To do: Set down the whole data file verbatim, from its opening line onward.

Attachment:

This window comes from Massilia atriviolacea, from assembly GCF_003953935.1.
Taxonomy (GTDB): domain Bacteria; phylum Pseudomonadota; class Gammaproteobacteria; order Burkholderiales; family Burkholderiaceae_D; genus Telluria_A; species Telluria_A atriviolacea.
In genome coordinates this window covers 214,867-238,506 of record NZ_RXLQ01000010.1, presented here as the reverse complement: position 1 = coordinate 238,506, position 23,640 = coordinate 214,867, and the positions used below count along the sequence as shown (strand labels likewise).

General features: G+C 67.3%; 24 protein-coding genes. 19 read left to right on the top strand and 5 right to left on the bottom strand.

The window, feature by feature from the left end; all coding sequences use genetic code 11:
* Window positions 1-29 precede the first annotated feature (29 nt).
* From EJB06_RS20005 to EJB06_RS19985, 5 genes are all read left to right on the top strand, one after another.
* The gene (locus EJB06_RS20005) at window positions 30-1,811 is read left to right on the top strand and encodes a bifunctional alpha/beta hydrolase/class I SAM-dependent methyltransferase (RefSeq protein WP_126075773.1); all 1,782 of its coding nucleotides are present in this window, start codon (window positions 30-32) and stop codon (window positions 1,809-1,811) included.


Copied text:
This window comes from Massilia atriviolacea, from assembly GCF_003953935.1.
Taxonomy (GTDB): domain Bacteria; phylum Pseudomonadota; class Gammaproteobacteria; order Burkholderiales; family Burkholderiaceae_D; genus Telluria_A; species Telluria_A atriviolacea.
In genome coordinates this window covers 214,867-238,506 of record NZ_RXLQ01000010.1, presented here as the reverse complement: position 1 = coordinate 238,506, position 23,640 = coordinate 214,867, and the positions used below count along the sequence as shown (strand labels likewise).

General features: G+C 67.3%; 24 protein-coding genes. 19 read left to right on the top strand and 5 right to left on the bottom strand.

The window, feature by feature from the left end; all coding sequences use genetic code 11:
* Window positions 1-29 precede the first annotated feature (29 nt).
* From EJB06_RS20005 to EJB06_RS19985, 5 genes are all read left to right on the top strand, one after another.
* The gene (locus EJB06_RS20005) at window positions 30-1,811 is read left to right on the top strand and encodes a bifunctional alpha/beta hydrolase/class I SAM-dependent methyltransferase (RefSeq protein WP_126075773.1); all 1,782 of its coding nucleotides are present in this window, start codon (window positions 30-32) and stop codon (window positions 1,809-1,811) included.